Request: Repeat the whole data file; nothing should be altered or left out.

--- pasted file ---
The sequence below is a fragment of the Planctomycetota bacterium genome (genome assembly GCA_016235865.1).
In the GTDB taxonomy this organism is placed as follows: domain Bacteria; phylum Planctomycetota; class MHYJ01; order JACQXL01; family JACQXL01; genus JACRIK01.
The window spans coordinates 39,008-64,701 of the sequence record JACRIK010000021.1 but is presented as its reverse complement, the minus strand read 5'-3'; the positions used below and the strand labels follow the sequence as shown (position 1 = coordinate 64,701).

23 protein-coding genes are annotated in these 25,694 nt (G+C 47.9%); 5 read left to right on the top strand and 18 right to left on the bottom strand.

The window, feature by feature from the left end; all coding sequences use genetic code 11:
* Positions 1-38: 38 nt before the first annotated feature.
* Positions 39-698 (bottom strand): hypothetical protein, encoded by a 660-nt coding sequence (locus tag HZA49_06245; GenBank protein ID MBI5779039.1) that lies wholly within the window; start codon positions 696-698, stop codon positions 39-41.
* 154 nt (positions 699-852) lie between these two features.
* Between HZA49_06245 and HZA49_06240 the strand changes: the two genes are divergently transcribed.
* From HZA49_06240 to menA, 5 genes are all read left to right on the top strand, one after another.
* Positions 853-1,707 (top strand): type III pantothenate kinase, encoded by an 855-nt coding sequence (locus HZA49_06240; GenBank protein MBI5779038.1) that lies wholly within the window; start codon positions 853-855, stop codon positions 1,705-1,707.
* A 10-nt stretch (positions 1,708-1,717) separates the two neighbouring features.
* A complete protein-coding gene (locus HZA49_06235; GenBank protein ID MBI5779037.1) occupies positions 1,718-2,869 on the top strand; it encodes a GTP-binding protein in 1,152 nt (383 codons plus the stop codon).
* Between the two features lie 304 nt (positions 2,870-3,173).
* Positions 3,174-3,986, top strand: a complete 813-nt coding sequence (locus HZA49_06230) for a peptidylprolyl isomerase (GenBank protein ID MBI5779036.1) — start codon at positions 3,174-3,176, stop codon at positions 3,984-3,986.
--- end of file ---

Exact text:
The sequence below is a fragment of the Planctomycetota bacterium genome (genome assembly GCA_016235865.1).
In the GTDB taxonomy this organism is placed as follows: domain Bacteria; phylum Planctomycetota; class MHYJ01; order JACQXL01; family JACQXL01; genus JACRIK01.
The window spans coordinates 39,008-64,701 of the sequence record JACRIK010000021.1 but is presented as its reverse complement, the minus strand read 5'-3'; the positions used below and the strand labels follow the sequence as shown (position 1 = coordinate 64,701).

23 protein-coding genes are annotated in these 25,694 nt (G+C 47.9%); 5 read left to right on the top strand and 18 right to left on the bottom strand.

The window, feature by feature from the left end; all coding sequences use genetic code 11:
* Positions 1-38: 38 nt before the first annotated feature.
* Positions 39-698 (bottom strand): hypothetical protein, encoded by a 660-nt coding sequence (locus tag HZA49_06245; GenBank protein ID MBI5779039.1) that lies wholly within the window; start codon positions 696-698, stop codon positions 39-41.
* 154 nt (positions 699-852) lie between these two features.
* Between HZA49_06245 and HZA49_06240 the strand changes: the two genes are divergently transcribed.
* From HZA49_06240 to menA, 5 genes are all read left to right on the top strand, one after another.
* Positions 853-1,707 (top strand): type III pantothenate kinase, encoded by an 855-nt coding sequence (locus HZA49_06240; GenBank protein MBI5779038.1) that lies wholly within the window; start codon positions 853-855, stop codon positions 1,705-1,707.
* A 10-nt stretch (positions 1,708-1,717) separates the two neighbouring features.
* A complete protein-coding gene (locus HZA49_06235; GenBank protein ID MBI5779037.1) occupies positions 1,718-2,869 on the top strand; it encodes a GTP-binding protein in 1,152 nt (383 codons plus the stop codon).
* Between the two features lie 304 nt (positions 2,870-3,173).
* Positions 3,174-3,986, top strand: a complete 813-nt coding sequence (locus HZA49_06230) for a peptidylprolyl isomerase (GenBank protein ID MBI5779036.1) — start codon at positions 3,174-3,176, stop codon at positions 3,984-3,986.